Health Care Profiles: Kennedy, Daschle and Kratovil
News reports this weekend explored some prominent personalities in health reform, as well as a new one. Sen. Edward Kennedy, D-Mass., continues to battle brain cancer at home, but his illness has taken on symbolic proportions in the debate. Former Senate Majority Leader Tom Daschle, D-S.D., dropped out of a bid to lead the debate for Democrats, but has kept a hand in the scrum. Sen. Arlen Specter discusses end-of-life care and the VA. Meanwhile, a junior member of Congress, Rep. Frank Kratovil, D-Md., describes the travails of centrism in the health care fight.
Politico: Sen. Kennedy's lifelong advocacy for health care reform may be summed up in a core belief he outlined in a recent Newsweek column: "Every American should be able to get the same treatment that U.S. senators are entitled to." However, Politico points out, "The uncomfortable truth is that most concepts about lowering health care costs involve patients becoming more disciplined about resisting the kinds of aggressive medical treatments Kennedy has pursued." Kennedy's own case sheds "light on the cost-versus-benefit questions that need more honest discussion" (Cummings, 8/23).
The New York Times: Daschle, after withdrawing, in the midst of tax troubles, his nomination to be health secretary, "still speaks frequently to the president, who met with him as recently as Friday morning in the Oval Office." He's also a "highly paid" policy expert at Alston & Bird, a lobbying firm with health industry clients such as hospitals and drug makers. Daschle says he delivers the same "message" in every health care conversation, and therefore sees no conflict of interest. Critics counter that his inside connections give "Alston & Bird's health care clients privileged insights" (Kirkpatrick, 8/22).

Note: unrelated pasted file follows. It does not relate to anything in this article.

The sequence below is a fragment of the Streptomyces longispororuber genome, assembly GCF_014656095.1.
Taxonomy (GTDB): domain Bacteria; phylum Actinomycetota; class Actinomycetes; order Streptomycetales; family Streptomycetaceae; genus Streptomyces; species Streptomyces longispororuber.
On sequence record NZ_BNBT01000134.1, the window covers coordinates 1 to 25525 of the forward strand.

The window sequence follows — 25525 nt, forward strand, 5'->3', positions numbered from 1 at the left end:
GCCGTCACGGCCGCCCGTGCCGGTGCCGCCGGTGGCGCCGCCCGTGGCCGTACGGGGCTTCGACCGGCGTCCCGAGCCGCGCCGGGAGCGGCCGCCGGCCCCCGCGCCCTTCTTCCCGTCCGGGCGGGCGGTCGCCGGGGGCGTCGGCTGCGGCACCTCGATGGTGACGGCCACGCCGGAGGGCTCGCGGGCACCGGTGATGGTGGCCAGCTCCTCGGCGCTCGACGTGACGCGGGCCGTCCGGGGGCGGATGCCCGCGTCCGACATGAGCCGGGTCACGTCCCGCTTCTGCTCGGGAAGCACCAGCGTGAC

Politico: "Former White House adviser Jim Towey called a medical planning guide distributed to wounded soldiers a 'fundamentally flawed' guide that sets a 'dangerous slippery slope' and encourages veterans to pull the plug on themselves. Appearing on 'Fox News Sunday,' Towey, the former director of the White House Office on Faith-Based Initiatives under George W. Bush, said the 52-page guide is 'a poor document' and should be thrown out by the Veterans' Administration. ... Appearing on the same program, Sen. Arlen Specter (D-Pa.) said he would like to hold hearings on the topic when Congress returns from recess" (Parnes, 8/23). Fox News has a transcript of the discussion.
The Baltimore Sun: Kratovil "is caught in the middle of the biggest legislative fight in recent memory: the national brawl over health care. On one side are his party's leaders in Congress and President Barack Obama, whose supporters helped Kratovil become the first Eastern Shore Democrat elected to the House in 20 years." On the other, are the conservative voters in his district, where many oppose health reform and hope to replace Kratovil in next year's election (West, 8/23).